But most importantly, is the great gap between what political concepts are brought out in this leaflet in reality and what ATM had claimed it to be. When they said “not exact wording” it was an understatement – for nowhere is mentioned “capitalist class controlled the means of production” (even in non-scientific terms) or putting “the means of production into the hands of the working class.” As the reader can now see, the content of the leaflet is narrow and could use a lot of improvement. ATM could have openly and honestly admitted the limited character of this literature. But instead they defended it as fitting communist political exposure.


ATM claims that their leaflet was political agitation, which it was – but it was trade union political agitation, which is what Marxist-Leninists mean by political agitation on an economic basis. This kind of political education is provided in trade union papers, and must not be confused, as ATM does, with communist political agitation. Lenin describes in some detail the character of this trade unionist political education:

For the trade union secretary of any, say British trade union, always helps the workers to conduct the economic struggle, helps to expose factory abuses, explains the injustices of the laws and of measures which hamper the freedom to strike and the freedom to picket...explains the partiality of arbitration court judges who belong to the bourgeois classes, etc., etc...In a word, every trade union secretary conducts and helps to conduct ’the economic struggle against employers and government. (WITBD page 99)

The character of the above-mentioned exposures is the same as that of ATM’s leaflet, revealed in statements like “... it is part of the general attack by the government and the bosses against the working class... This firing happens at the same time the bosses at Western Yarn began stepping up their efforts to divide us and make us pay for their economic crisis....All workers face the same conditions and injustices we face at Western Yarn...only the united and organized working class that has real strength.... the workers are the union.”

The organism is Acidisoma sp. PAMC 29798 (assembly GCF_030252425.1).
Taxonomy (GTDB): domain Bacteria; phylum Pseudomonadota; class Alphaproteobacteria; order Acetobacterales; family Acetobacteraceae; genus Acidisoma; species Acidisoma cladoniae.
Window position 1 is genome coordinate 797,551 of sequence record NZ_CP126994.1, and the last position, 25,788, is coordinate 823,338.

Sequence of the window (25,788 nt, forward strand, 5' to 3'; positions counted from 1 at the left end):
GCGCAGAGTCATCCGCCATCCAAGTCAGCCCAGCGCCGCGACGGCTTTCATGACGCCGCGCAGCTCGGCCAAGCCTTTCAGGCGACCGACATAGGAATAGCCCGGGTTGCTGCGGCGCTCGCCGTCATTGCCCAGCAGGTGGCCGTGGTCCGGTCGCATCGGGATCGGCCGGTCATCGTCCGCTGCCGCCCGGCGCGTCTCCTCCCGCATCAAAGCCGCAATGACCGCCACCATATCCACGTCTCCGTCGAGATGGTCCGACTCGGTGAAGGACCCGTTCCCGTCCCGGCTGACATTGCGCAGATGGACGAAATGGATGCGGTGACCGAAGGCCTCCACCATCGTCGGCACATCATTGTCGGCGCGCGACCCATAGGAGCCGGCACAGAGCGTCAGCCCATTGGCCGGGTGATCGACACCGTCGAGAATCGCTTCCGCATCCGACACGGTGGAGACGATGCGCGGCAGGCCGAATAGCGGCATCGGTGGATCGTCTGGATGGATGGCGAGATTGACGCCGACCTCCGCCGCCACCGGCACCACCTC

ATM not only characterized their trade unionist agitation as communist, but criticized our attempts to raise the trade unionist politics of the working class to the level of communist politics as dogmatism. ATM raised their criticism in this way:

To return to the errors of the WC (at this plant). The WC printed a plant newsletter, “Working Class Consciousness” (?!). While this newsletter contained an abundance of revolutionary language and was salted with the phrases, ’capitalist class’, ’labor power’, etc., it provided the workers with absolutely no revolutionary direction.(Page 9 RC)

We can only conclude from, this that ATM is using the old and worn economist argument that our political agitation was abstract, divorced from real life because it did not raise “concrete demands”. But this argument reduces our communist tasks around propaganda and agitation to only narrow and often reformist demands rather than using our literature to raise the scientific theories of Marxism-Leninism. This argument equates Marxism-Leninism with dogmatism and abstractness. This is exactly what ATM is saying:

The workers did not want to hear about socialism in the abstract (and many workers are definitely open to socialism) but they wanted to know concretely how their struggle (ATM’s emphasis–ed.) can become part of the struggle for socialism. (Page 9, RC)

Later they say:

Our task as communists was to give political direction to the workers in that factory. (Ibid.)


Comrades, here is revealed the narrow, economist view that keeps the workers’ outlook restricted to their given region, trade, union and even plant. ATM’s leaflet is presumably an example which shows concretely how the workers struggle can become a part of the struggle for socialism. We let the reader judge for himself. When ATM says “Our tasks as communists was to give political direction to the workers at that factory ” – they fail to realize that the leaflet provides a trade unionist political direction, not a communist one. It is to fool the workers to pretend that a narrow concern with economic conditions in their plant is the way to connect their struggle to the class struggle for socialism.

We ask ATM, how can the “intensified class struggle” that you speak of, actually develop if the focus of attention of our agitation is kept within the confines of the plant? This merely maintains what spontaneously develops trade unionist consciousness. What is necessary are comprehensive political exposures and the introduction of Marxism-Leninism – in that way the struggle against individual employers or certain government officials can be transformed into a struggle against the whole bourgeoisie and its state apparatus. Lenin says: